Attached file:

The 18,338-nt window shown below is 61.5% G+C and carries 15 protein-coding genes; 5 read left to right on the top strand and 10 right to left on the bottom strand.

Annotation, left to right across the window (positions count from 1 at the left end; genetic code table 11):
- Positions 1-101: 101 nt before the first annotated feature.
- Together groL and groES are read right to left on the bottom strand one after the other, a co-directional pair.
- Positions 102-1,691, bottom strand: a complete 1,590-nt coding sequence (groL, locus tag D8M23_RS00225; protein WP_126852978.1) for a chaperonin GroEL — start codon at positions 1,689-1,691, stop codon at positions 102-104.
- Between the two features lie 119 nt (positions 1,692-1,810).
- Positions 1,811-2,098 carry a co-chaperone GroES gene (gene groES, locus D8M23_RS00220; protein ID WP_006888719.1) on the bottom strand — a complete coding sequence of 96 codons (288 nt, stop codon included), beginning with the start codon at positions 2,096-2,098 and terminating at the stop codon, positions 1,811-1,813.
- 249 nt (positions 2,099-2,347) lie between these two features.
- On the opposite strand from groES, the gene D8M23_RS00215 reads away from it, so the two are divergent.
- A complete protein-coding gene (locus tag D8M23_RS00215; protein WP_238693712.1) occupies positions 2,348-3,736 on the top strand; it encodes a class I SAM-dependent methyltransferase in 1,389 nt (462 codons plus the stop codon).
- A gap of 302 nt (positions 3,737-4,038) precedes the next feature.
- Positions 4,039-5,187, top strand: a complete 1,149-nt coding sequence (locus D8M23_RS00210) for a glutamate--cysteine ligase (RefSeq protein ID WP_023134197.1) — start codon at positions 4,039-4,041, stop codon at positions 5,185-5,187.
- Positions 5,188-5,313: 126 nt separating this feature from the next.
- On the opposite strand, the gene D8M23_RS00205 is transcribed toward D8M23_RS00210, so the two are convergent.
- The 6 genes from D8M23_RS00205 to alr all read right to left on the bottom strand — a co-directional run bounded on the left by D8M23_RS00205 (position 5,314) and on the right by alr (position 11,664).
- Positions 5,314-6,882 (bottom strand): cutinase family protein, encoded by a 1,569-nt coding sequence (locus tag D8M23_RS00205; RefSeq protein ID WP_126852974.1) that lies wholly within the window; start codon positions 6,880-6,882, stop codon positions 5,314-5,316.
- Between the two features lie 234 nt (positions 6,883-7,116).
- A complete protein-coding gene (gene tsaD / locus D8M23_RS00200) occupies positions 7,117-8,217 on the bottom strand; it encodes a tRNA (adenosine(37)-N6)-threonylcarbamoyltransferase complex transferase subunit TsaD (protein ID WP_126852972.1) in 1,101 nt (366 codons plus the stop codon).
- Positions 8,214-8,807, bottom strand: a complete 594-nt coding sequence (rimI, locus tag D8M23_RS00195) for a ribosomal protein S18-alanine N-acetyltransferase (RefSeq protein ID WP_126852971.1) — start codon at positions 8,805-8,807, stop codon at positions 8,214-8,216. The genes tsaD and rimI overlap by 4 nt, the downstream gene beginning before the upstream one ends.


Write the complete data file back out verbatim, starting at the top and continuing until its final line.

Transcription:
The 18,338-nt window shown below is 61.5% G+C and carries 15 protein-coding genes; 5 read left to right on the top strand and 10 right to left on the bottom strand.

Annotation, left to right across the window (positions count from 1 at the left end; genetic code table 11):
- Positions 1-101: 101 nt before the first annotated feature.
- Together groL and groES are read right to left on the bottom strand one after the other, a co-directional pair.
- Positions 102-1,691, bottom strand: a complete 1,590-nt coding sequence (groL, locus tag D8M23_RS00225; protein WP_126852978.1) for a chaperonin GroEL — start codon at positions 1,689-1,691, stop codon at positions 102-104.
- Between the two features lie 119 nt (positions 1,692-1,810).
- Positions 1,811-2,098 carry a co-chaperone GroES gene (gene groES, locus D8M23_RS00220; protein ID WP_006888719.1) on the bottom strand — a complete coding sequence of 96 codons (288 nt, stop codon included), beginning with the start codon at positions 2,096-2,098 and terminating at the stop codon, positions 1,811-1,813.
- 249 nt (positions 2,099-2,347) lie between these two features.
- On the opposite strand from groES, the gene D8M23_RS00215 reads away from it, so the two are divergent.
- A complete protein-coding gene (locus tag D8M23_RS00215; protein WP_238693712.1) occupies positions 2,348-3,736 on the top strand; it encodes a class I SAM-dependent methyltransferase in 1,389 nt (462 codons plus the stop codon).
- A gap of 302 nt (positions 3,737-4,038) precedes the next feature.
- Positions 4,039-5,187, top strand: a complete 1,149-nt coding sequence (locus D8M23_RS00210) for a glutamate--cysteine ligase (RefSeq protein ID WP_023134197.1) — start codon at positions 4,039-4,041, stop codon at positions 5,185-5,187.
- Positions 5,188-5,313: 126 nt separating this feature from the next.
- On the opposite strand, the gene D8M23_RS00205 is transcribed toward D8M23_RS00210, so the two are convergent.
- The 6 genes from D8M23_RS00205 to alr all read right to left on the bottom strand — a co-directional run bounded on the left by D8M23_RS00205 (position 5,314) and on the right by alr (position 11,664).
- Positions 5,314-6,882 (bottom strand): cutinase family protein, encoded by a 1,569-nt coding sequence (locus tag D8M23_RS00205; RefSeq protein ID WP_126852974.1) that lies wholly within the window; start codon positions 6,880-6,882, stop codon positions 5,314-5,316.
- Between the two features lie 234 nt (positions 6,883-7,116).
- A complete protein-coding gene (gene tsaD / locus D8M23_RS00200) occupies positions 7,117-8,217 on the bottom strand; it encodes a tRNA (adenosine(37)-N6)-threonylcarbamoyltransferase complex transferase subunit TsaD (protein ID WP_126852972.1) in 1,101 nt (366 codons plus the stop codon).
- Positions 8,214-8,807, bottom strand: a complete 594-nt coding sequence (rimI, locus tag D8M23_RS00195) for a ribosomal protein S18-alanine N-acetyltransferase (RefSeq protein ID WP_126852971.1) — start codon at positions 8,805-8,807, stop codon at positions 8,214-8,216. The genes tsaD and rimI overlap by 4 nt, the downstream gene beginning before the upstream one ends.